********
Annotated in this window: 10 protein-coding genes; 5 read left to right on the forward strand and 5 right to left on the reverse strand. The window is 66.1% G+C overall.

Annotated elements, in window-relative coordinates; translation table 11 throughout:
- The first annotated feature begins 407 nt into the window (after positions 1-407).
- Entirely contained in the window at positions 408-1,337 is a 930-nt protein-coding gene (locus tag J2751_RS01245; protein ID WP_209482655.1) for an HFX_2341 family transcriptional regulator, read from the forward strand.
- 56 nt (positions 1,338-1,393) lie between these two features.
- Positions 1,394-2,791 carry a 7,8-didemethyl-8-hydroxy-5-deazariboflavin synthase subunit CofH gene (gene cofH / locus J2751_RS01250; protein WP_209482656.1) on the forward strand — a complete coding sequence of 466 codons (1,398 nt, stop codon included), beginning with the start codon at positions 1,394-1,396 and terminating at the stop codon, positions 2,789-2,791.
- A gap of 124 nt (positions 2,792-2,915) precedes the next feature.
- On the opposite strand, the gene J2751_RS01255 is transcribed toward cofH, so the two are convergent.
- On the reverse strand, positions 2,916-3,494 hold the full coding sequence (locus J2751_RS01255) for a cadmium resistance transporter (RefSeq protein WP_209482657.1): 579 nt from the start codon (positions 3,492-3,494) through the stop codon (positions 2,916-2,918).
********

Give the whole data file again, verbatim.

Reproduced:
Annotated in this window: 10 protein-coding genes; 5 read left to right on the forward strand and 5 right to left on the reverse strand. The window is 66.1% G+C overall.

Annotated elements, in window-relative coordinates; translation table 11 throughout:
- The first annotated feature begins 407 nt into the window (after positions 1-407).
- Entirely contained in the window at positions 408-1,337 is a 930-nt protein-coding gene (locus tag J2751_RS01245; protein ID WP_209482655.1) for an HFX_2341 family transcriptional regulator, read from the forward strand.
- 56 nt (positions 1,338-1,393) lie between these two features.
- Positions 1,394-2,791 carry a 7,8-didemethyl-8-hydroxy-5-deazariboflavin synthase subunit CofH gene (gene cofH / locus J2751_RS01250; protein WP_209482656.1) on the forward strand — a complete coding sequence of 466 codons (1,398 nt, stop codon included), beginning with the start codon at positions 1,394-1,396 and terminating at the stop codon, positions 2,789-2,791.
- A gap of 124 nt (positions 2,792-2,915) precedes the next feature.
- On the opposite strand, the gene J2751_RS01255 is transcribed toward cofH, so the two are convergent.
- On the reverse strand, positions 2,916-3,494 hold the full coding sequence (locus J2751_RS01255) for a cadmium resistance transporter (RefSeq protein WP_209482657.1): 579 nt from the start codon (positions 3,492-3,494) through the stop codon (positions 2,916-2,918).